Adapting any well-loved characters’ story to film is always a perilous process. Whether they originated in comics, prose, a stage play, or music (i.e., The Who’s Tommy), their fans often have very specific ideas for how the movie should be handled, and odds are plenty of those fans will be disappointed in the outcome, in one way or another.
In the case of Hergé‘s beloved Tintin, several generations have grown up with the comic books and two animated incarnations of the intrepid teen reporter and his supporting cast. Personally, I only had passing exposure to the comics, and I hadn’t seen any of the animated TV shows until watching the first season of the 1991 series with my kids late last year.
So it was that we settled in to watch The Adventures of Tintin on Blu-ray, and we enjoyed ourselves. As director Steven Spielberg and producer Peter Jackson explain in the bonus materials, they’re both long-time Tintin fans, and it shows in their treatment of the source material. I can see where purists might be bothered by the motion capture animation, but Spielberg’s only other option was live action with heavy use of prosthetics, which was what he was going to use when he originally began developing a Tintin film in the ‘80s. I don’t think that would have worked nearly as well as the CGI in this film does.
Sure, there was a third option: traditional animation in the style of Hergé‘s art, like the two animated TV series, but that likely wasn’t a realistic consideration given what audiences expect these days. If Tintin was going to reach the big screen with a serious budget behind him, motion capture was the way to go. The technology has come a long way since its use in films like Polar Express, where it came off a bit flat; the end result in this film is a stylized look that feels grounded in the real world.
If you’re familiar with the comics, you know the stories The Adventures of Tintin draws from: “The Crab With the Golden Claws”, “The Secret of the Unicorn”, and “Red Rackham’s Treasure”. The plot largely uses the last two, with the first one employed for a few elements here and there. As in the comics, the story is set in motion when Tintin buys a model sailing ship at an outdoor market. When two other men try to buy the ship from Tintin, he suspects there’s something important about it. After the ship is stolen and one of the would-be buyers is shot in front of him, Tintin knows the model is key to a deeper mystery.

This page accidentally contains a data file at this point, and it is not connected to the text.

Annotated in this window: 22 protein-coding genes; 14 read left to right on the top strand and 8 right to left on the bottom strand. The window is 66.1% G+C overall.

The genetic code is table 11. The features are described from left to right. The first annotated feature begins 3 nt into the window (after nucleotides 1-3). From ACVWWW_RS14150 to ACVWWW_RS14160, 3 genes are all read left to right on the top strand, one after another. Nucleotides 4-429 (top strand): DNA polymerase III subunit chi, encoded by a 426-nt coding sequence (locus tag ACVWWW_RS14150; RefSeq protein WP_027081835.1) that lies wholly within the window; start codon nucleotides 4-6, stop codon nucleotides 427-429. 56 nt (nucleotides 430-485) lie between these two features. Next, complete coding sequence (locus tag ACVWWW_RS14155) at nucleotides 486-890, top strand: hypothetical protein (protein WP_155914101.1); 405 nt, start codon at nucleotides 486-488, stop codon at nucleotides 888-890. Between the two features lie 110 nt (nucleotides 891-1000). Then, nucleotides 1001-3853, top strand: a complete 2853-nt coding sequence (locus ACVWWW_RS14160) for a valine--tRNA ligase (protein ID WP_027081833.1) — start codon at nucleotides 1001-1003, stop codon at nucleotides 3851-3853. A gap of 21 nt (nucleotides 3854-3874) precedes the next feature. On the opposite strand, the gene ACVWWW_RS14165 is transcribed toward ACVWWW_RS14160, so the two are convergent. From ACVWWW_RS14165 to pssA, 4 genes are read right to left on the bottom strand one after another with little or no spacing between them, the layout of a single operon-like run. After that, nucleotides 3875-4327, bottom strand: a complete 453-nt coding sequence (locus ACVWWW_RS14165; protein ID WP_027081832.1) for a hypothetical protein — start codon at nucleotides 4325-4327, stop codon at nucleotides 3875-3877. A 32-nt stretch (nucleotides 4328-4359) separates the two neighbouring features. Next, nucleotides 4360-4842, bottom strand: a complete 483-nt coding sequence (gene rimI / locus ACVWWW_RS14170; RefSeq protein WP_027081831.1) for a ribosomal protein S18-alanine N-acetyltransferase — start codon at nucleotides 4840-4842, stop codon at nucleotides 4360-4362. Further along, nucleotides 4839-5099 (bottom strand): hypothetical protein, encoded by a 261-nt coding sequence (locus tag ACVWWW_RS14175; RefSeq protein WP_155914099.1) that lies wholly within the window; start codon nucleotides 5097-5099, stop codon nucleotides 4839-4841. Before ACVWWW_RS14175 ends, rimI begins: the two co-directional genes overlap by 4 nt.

Eventually, he finds himself kidnapped and taken aboard a ship, the SS Karaboudjan, where he meets the infamous drunken Captain Haddock. The pair, along with Tintin’s tireless dog Snowy, escape and make their way to Morocco for the final stage of the adventure. The film’s ending feels incomplete, but it serves to set up the sequel that Spielberg and Jackson have both confirmed is in the works. There’s a fun underwater sequence in “Red Rackham’s Treasure” that isn’t in this film and will almost certainly appear in the sequel, given Tintin’s realization that the coordinates he has found lead to the ocean.
Spielberg says in the bonus materials that in 1981 he read a review of Raiders of the Lost Ark that kept mentioning Tintin, which prompted him to learn more about the character. There’s definitely some of that Indiana Jones flavor to Tintin’s adventures in this film, although two sequences in particular stuck out like a sore thumb and felt more like a videogame: Tintin’s attempts to catch a wayward cat in his apartment and his pursuit of a hawk while riding a motorcycle in Morocco. Both went on longer than they needed to and didn’t seem to serve much purpose other than show off the tricks made possible by motion capture, including camera angles that would have been very hard to pull off in live action. While the pursuit of the hawk is a key part of the plot, it’s long depiction could have been shaved down quite a bit.
The lone bonus feature on this Blu-ray is nonetheless a meaty one: a 90-minute-plus documentary by Laurent Bouzereau, who has produced excellent documentaries for many of Spielberg’s other films. Bookended by video clips from Spielberg’s traditional toasts when beginning and ending principal photography, this documentary covers all aspects of the film’s production. Spielberg and Jackson talk about their love of Tintin, screenwriters Steven Moffat, Edgar Wright, and Joe Cornish chime in with their thoughts, the motion capture process is shown in intimate detail, composer John Williams discusses his approach to the score, and more. The only segment that I found useless was the one covering the creation of some collectible statues—it played like an advertisement, and it didn’t delve into the history of Tintin merchandise.
The package I was sent also includes the movie on a standard-def DVD, sans bonus features, as well as a code for getting the film onto a portable device. So if only have Blu-ray in one place, like I do, you’ll still be able to watch The Adventures of Tintin elsewhere.